What’s your number one barrier to taking care of your health? If you are like the hundreds of employees I’ve surveyed, time is the top answer. It doesn’t matter if the company is a municipality, manufacturing site or a white collar worksite. The answer is the same. We never have enough time in the day to do everything we want to do, especially when it comes to taking care of ourselves.
When push comes to shove exercise is the first thing we sacrifice despite all of the health benefits. I hope we can all agree that exercise is good for us and has a ton of health benefits. Just to name one – exercise helps get glucose (blood sugar) out of the bloodstream and into the muscles and cells where it should be. In other words, it helps lower high blood sugar in pre-diabetics and diabetics. If you need to be convinced, here’s a link to a list of 7 benefits of exercise.
Not only is exercise important but sitting can be linked to a higher cost of medical care and claims. Research shows that excessive sitting is directly tied to 6% of the impact for heart diseases, 7% for type 2 diabetes, and 10% for breast cancer, or colon cancer. Not to mention, musculoskeletal claims are always a high cost driver for employers. Sitting all day doesn’t help those claims improve.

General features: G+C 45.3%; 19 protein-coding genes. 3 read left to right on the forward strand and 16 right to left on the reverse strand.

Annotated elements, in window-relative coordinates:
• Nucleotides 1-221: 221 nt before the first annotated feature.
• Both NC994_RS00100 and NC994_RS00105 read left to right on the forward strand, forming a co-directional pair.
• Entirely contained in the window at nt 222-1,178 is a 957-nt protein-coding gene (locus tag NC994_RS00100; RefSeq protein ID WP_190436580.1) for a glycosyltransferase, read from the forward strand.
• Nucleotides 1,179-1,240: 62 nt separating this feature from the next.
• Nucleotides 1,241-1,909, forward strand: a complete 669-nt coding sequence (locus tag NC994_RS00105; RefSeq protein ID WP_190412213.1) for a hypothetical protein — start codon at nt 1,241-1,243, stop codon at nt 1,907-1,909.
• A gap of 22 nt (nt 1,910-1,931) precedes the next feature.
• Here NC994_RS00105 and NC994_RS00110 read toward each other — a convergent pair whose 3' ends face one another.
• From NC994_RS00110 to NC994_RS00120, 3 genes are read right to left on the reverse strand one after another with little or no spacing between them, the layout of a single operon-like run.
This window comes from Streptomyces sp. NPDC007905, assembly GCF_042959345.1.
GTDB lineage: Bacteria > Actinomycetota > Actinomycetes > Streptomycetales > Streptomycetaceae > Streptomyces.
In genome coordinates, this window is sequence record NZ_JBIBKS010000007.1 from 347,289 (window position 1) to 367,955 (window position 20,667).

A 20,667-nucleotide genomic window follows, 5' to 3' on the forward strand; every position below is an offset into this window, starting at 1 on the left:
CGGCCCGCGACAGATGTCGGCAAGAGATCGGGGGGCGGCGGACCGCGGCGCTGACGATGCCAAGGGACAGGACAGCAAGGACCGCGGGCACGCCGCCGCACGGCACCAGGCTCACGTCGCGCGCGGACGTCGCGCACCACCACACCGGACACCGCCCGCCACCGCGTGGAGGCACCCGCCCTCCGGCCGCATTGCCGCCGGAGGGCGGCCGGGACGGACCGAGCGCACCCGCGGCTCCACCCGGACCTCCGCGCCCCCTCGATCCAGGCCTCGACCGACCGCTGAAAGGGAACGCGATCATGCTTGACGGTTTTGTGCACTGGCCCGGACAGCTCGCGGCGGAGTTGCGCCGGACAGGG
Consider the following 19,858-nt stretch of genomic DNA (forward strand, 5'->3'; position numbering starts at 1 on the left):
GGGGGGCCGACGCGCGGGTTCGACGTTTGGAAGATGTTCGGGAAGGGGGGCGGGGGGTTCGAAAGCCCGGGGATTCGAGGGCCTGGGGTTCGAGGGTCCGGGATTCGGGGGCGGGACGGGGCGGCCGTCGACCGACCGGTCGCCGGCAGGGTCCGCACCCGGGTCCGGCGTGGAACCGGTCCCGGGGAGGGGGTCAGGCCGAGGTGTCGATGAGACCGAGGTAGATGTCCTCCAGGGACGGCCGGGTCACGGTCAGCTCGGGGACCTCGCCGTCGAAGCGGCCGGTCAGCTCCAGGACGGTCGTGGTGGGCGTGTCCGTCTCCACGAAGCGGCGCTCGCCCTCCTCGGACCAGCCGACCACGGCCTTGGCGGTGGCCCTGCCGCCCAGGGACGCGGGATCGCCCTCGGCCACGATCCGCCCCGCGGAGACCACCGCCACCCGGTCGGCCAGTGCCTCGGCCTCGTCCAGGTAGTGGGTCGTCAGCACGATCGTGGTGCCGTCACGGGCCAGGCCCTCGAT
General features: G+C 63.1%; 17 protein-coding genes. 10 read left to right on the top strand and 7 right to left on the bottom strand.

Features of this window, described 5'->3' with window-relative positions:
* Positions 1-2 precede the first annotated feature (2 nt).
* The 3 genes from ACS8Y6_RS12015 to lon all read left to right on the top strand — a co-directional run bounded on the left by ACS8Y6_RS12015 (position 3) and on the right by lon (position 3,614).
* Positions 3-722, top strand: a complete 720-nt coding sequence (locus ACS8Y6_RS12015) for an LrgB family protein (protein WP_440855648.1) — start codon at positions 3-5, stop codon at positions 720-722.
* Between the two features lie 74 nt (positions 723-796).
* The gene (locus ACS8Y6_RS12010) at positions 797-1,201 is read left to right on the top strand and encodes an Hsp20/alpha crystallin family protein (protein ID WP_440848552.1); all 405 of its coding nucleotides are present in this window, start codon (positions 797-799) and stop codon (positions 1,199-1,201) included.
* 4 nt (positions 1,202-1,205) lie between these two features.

So, with all these benefits why wouldn’t an employer promote more activity and sitting less at work?
Managers think butts in seat = more productivity
Despite all of the research to the contrary, I hear this all of the time. A manager thinks that if their employee is sitting in front of their computer, then quality work is getting done. When are you the most creative? When do you do your best problem solving? Is it in front of your computer? I doubt it. Most ideas come to people when they are away from work, like in the shower, on a walk, driving, etc. The picture above shows the brain activity of a person sitting for 20 minutes compared to a person after a 20 minute walk. It’s obvious who has the most brain activity. Would you rather have employees have brain activity like the one on the left or right?
Image with their boss, customers, etc.
If you are a manager who believes in exercising during the workday but your boss doesn’t, then you are going to be less likely to create a flexible environment for your team. Also, some companies are concerned that if employees are out and walking around, people (i.e. customers) are wondering who’s getting the work done.
Co-worker drama & Self imposed guilt
There are just some people who like to concern themselves with what everyone else is doing. Employees feel guiltly leaving for a workout when their co-workers are working through lunch and complaining how busy they are. It can be especially difficult to go work out when your team doesn’t lead a healthy lifestyle and you are the out man or woman out.
Some employees put the guilt on themselves and feel guilty for taking a break, especially if their co-workers aren’t. Their co-workers or boss may not care one bit but they put the story in their head that they do.
So, what can an employer do? What can an employee do who feels that their sedentary work life is slowing killing them?